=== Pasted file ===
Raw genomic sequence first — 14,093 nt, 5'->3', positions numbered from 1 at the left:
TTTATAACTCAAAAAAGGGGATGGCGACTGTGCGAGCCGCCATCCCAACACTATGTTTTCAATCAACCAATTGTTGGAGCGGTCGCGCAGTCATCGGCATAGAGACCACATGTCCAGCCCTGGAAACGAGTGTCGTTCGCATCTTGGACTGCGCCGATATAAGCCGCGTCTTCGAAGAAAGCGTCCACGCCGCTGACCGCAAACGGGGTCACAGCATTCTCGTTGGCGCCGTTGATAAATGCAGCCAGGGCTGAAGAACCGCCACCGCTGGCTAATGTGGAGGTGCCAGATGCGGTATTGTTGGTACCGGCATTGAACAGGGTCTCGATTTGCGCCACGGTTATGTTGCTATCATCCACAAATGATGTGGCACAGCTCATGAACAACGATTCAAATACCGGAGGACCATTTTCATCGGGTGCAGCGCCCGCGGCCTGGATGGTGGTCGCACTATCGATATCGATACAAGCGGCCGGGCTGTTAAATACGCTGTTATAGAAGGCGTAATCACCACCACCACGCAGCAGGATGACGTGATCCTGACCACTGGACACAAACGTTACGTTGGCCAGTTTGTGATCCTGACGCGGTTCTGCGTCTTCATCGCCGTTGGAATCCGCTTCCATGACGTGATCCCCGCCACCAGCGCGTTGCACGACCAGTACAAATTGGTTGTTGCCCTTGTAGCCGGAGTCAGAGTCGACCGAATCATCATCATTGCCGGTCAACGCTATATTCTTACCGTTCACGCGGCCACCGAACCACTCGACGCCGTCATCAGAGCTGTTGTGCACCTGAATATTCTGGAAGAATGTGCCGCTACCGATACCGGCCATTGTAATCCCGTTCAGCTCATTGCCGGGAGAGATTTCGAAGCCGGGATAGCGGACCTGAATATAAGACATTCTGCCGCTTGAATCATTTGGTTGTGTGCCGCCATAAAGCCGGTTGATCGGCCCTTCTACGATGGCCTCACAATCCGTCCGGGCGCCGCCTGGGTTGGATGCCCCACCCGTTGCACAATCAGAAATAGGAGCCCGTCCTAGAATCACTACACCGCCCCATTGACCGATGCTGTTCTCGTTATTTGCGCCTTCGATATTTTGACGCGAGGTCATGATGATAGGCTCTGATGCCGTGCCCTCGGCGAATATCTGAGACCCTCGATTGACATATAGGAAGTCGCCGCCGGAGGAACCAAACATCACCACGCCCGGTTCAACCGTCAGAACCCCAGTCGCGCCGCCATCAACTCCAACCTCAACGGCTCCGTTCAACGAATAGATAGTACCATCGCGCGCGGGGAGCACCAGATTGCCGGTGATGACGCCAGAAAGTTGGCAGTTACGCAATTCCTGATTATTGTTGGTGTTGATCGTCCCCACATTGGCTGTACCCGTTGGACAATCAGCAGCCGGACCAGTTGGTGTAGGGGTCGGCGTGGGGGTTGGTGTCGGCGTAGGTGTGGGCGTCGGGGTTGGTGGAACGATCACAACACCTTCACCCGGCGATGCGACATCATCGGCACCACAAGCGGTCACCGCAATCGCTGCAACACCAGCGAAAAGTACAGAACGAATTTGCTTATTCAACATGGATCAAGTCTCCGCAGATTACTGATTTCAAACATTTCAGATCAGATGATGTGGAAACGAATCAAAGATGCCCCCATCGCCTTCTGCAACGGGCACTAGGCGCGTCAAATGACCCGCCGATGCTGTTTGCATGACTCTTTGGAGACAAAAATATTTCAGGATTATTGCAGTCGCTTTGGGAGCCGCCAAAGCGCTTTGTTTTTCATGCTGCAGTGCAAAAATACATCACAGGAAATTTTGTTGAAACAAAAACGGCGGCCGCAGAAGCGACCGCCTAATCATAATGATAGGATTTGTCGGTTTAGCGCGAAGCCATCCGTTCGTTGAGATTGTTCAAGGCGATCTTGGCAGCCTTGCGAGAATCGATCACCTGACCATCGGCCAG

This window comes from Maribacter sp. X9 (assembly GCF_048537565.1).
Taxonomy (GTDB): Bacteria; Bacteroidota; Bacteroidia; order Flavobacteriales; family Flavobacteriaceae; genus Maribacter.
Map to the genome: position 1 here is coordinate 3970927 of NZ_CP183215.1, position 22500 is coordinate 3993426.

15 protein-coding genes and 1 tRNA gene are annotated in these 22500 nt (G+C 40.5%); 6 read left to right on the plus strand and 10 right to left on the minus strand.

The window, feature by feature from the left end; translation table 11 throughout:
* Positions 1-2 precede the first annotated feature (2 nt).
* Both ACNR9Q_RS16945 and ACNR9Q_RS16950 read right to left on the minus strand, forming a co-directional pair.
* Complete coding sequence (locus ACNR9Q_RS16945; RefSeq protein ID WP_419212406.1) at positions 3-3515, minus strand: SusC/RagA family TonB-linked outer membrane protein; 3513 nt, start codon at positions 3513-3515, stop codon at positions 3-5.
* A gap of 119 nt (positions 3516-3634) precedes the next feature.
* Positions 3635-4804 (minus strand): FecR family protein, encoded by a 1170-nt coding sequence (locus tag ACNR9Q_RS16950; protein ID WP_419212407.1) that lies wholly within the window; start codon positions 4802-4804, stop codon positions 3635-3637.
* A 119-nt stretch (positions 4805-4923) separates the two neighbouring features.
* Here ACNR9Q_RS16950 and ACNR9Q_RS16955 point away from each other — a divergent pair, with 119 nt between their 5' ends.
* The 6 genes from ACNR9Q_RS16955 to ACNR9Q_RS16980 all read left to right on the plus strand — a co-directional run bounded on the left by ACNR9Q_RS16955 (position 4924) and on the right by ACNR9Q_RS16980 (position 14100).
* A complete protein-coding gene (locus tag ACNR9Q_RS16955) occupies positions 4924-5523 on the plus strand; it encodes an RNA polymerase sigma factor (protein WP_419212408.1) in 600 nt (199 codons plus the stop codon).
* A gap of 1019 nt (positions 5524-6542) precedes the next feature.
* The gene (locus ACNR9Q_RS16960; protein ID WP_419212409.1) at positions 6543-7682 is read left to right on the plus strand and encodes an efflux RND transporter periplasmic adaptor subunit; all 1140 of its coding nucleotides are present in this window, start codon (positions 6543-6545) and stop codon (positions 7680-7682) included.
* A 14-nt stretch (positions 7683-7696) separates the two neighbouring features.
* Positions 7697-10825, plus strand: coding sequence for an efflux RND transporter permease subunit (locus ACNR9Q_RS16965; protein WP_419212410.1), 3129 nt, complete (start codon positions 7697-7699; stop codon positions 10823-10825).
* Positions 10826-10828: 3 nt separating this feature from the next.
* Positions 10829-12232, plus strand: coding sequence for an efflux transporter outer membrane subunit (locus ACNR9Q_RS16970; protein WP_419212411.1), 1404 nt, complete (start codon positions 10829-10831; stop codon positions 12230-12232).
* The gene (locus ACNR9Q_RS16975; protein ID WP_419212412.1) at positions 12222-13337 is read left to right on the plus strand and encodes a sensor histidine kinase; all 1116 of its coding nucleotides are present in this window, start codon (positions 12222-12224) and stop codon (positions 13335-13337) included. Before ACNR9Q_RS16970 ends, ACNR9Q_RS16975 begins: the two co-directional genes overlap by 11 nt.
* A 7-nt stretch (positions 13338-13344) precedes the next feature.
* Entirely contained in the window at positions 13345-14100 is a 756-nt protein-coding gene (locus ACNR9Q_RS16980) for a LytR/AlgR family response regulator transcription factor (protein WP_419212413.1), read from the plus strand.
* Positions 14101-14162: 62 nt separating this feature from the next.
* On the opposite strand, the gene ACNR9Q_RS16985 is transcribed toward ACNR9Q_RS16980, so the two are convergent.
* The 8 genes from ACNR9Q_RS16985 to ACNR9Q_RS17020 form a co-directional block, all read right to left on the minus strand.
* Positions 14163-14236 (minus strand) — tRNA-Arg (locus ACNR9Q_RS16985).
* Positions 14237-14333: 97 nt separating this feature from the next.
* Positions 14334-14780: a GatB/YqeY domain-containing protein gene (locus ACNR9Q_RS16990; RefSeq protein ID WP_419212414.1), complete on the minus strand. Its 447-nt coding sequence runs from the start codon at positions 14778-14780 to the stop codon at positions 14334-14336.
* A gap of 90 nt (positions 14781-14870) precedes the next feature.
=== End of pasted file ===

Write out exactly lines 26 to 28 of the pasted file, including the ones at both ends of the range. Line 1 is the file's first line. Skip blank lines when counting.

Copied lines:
* Positions 14101-14162: 62 nt separating this feature from the next.
* On the opposite strand, the gene ACNR9Q_RS16985 is transcribed toward ACNR9Q_RS16980, so the two are convergent.
* The 8 genes from ACNR9Q_RS16985 to ACNR9Q_RS17020 form a co-directional block, all read right to left on the minus strand.